The fight over the Washington State Legislature’s school funding plan -- and the 2018 deadline for ample funding for basic education required by the state Supreme Court – is turning into a brawl.
The Court’s 2012 ruling in McCleary v. Washington, a lawsuit that saw a family successfully suing the state in a bid to stop successive waves of school cuts, requires lawmakers to craft a plan for stable funding for the Washington State Department of Education.
The amount estimated to cover McLeary range significantly, up to as much as $3.5 billion per year to start. The issue has been given some urgency by the federal government’s decision not to renew Washington’s exemption from the No Child Left Behind law.
Now the Court is threatening to punish the Legislature for missing its April 30 deadline for coming up with a “complete plan” outlining where the education money will come from – and even children’s rights advocates are pushing back against the possibility that essential state services will be cut to bolster education.
The Legislature did file a plan with the Court but it was not “complete;”the Court then ordered the Legislature to appear Sept. 3 and explain why it shouldn’t be sanctioned for failing.
The Children’s Alliance, Columbia Legal Services and the Washington Low Income Housing Alliance last week filed an Amicus Curiae brief asking that the state “refrain from funding education in a way that jeopardizes housing and other basic services to children and families.”
The groups support Mc Cleary but say vulnerable communities will be hurt if lawmakers “rob Peter to pay Paul.”
“If we cut social programs to pay for education, everyone’s worse off,” said Children’s Alliance Executive Director Paola Maranan.
“In addressing our failure to uphold kids’ right to a basic education, we don’t want the solution to exacerbate the problem.”
But Washington State Superintendent Randy Dorn last week filed his own motion with the Court demanding they take strict measures to hold the Legislature accountable.
“The state Legislature and the Governor should be given the 2015 session to make substantial progress on fully funding basic education,” his office said in a statement. “If that doesn’t happen, the Court should make clear that there will be certain consequences, including, if necessary, a requirement that the State be barred from funding non-education elements of the budget.”
“The Legislature passed a plan to fully fund education,” Dorn says. “Now they need to fund it.”
Dorn has another legislative fight on his hands because of the federal government’s NCLB ruling, which means the state must go back to “Adequate Yearly Progress” reporting in reading and math.
“Washington State has been doing great work under our waiver agreement,” Dorn said in a statement when the ruling was handed down last April. “We have developed our own system that more accurately reflects the progress being made by schools across the state.
“But to get our waiver renewed for next year, the Department of Education was clear: The Legislature needed to amend state law to require teacher and principal evaluations to include student growth on state tests, when appropriate.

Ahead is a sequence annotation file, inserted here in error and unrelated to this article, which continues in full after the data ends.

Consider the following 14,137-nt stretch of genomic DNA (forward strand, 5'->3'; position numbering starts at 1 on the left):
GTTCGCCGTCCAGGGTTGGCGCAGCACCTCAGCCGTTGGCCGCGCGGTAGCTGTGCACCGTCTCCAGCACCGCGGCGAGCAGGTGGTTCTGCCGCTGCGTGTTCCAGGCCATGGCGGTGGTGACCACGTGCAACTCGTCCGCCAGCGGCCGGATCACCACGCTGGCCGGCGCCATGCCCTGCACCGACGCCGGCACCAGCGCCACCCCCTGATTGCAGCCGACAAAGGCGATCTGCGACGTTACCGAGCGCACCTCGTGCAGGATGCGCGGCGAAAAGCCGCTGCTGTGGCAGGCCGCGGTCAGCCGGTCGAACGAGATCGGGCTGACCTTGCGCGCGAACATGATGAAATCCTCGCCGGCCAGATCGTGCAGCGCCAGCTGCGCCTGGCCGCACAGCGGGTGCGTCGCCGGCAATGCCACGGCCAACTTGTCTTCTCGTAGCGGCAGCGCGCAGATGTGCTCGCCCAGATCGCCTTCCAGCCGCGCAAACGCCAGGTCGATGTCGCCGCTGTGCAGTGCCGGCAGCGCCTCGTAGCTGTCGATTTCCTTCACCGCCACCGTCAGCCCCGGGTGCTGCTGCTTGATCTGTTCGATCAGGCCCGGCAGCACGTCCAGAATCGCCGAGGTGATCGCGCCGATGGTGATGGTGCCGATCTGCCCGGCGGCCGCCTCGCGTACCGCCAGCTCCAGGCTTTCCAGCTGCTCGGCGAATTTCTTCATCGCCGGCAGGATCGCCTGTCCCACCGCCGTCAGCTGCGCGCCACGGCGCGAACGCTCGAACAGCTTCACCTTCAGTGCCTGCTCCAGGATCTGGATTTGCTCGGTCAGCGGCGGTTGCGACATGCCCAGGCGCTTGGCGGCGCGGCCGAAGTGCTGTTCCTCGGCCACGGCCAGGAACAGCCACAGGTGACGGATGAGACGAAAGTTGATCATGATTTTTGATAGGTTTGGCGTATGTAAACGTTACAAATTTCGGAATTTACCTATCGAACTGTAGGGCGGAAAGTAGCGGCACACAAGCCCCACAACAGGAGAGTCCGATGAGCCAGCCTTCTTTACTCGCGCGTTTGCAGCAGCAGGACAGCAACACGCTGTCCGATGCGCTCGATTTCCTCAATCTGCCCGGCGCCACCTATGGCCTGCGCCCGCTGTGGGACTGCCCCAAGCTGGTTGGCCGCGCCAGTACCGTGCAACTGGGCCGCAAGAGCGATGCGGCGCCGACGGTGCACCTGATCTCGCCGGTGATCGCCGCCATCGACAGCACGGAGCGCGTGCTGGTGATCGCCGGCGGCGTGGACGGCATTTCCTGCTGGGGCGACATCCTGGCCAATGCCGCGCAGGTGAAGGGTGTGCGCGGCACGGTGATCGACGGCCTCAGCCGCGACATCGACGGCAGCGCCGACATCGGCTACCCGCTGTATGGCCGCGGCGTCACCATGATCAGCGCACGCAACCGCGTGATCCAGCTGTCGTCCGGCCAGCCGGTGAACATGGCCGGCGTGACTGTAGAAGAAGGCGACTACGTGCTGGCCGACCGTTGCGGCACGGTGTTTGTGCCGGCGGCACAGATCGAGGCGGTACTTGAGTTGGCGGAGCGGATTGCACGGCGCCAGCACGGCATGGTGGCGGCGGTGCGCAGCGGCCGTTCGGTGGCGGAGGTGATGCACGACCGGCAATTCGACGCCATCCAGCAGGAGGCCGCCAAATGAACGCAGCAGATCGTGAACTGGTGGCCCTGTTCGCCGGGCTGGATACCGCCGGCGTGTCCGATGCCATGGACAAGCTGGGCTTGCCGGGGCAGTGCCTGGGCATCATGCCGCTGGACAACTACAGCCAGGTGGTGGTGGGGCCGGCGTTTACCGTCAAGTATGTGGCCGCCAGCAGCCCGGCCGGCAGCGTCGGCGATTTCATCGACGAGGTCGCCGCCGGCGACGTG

“I agree: Student progress should be one of multiple elements in a teacher’s evaluation,” he said. “Unfortunately the teacher’s union felt it was more important to protect their members than agree to that change and pressured the Legislature not to act.”
On the McCleary Act requirements, Dorn argues that the Court should give the Washington Legislature one more year to come up with a specific plan for education funding; if the lawmakers fail, they would get the “hammer.”
“I’m asking the Court to hand the plaintiffs a hammer if enough isn’t accomplished in 2015. That hammer could stop spending that doesn’t apply to basic education,” Dorn said last week.
“That could include declaring all, or part, of the 2015-17 operating budget unconstitutional.”
He added that he does not believe such sanctions should be rolled out yet.
“As a former legislator, I understand the difficulty of the work that needs to be done,” he said. “There are only two major state budgets left before the 2018 deadline: 2015 and 2017. That leaves only two opportunities to satisfy McCleary.”
The children’s rights coalition argues that paying for schools by cutting or freezing basic services – such as housing -- would only hurt low-income families, which they say are already in a funding crisis of their own.
“Cutting programs could not have come at a worse time, as students in homeless households are at an all-time high,” the groups said in a statement. “The Office of Superintendent of Public Instruction reported 30,609 homeless students in the 2012-13 school year.”
“For children across Washington, the lack of a safe, stable home can be a huge barrier to learning,” says Housing Alliance executive director Rachael Myers. “We already have proven, innovative programs that create affordable homes and keep families and children stably housed. They just need to be adequately funded.”
But Dorn is drawing a line in the sand.
“In 2009 and 2010, the Legislature passed a plan to fully fund basic education,” he said. “The Supreme Court accepted House Bills 2261 and2776 as the plan. Now the Court is saying the Legislature needs to fund the plan they, themselves, have adopted; and I agree with the Court.
“The most important thing to understand is that this issue is about students, not adults,” he said. “It’s about what’s right for our students. It’s about giving them a quality education that will help them be successful in their futures. As a society, that’s our responsibility.”
For more information go to www.childrensalliance.org; www.columbialegal.org; wliha.org; www.k12.wa.us; and www.courts.wa.gov.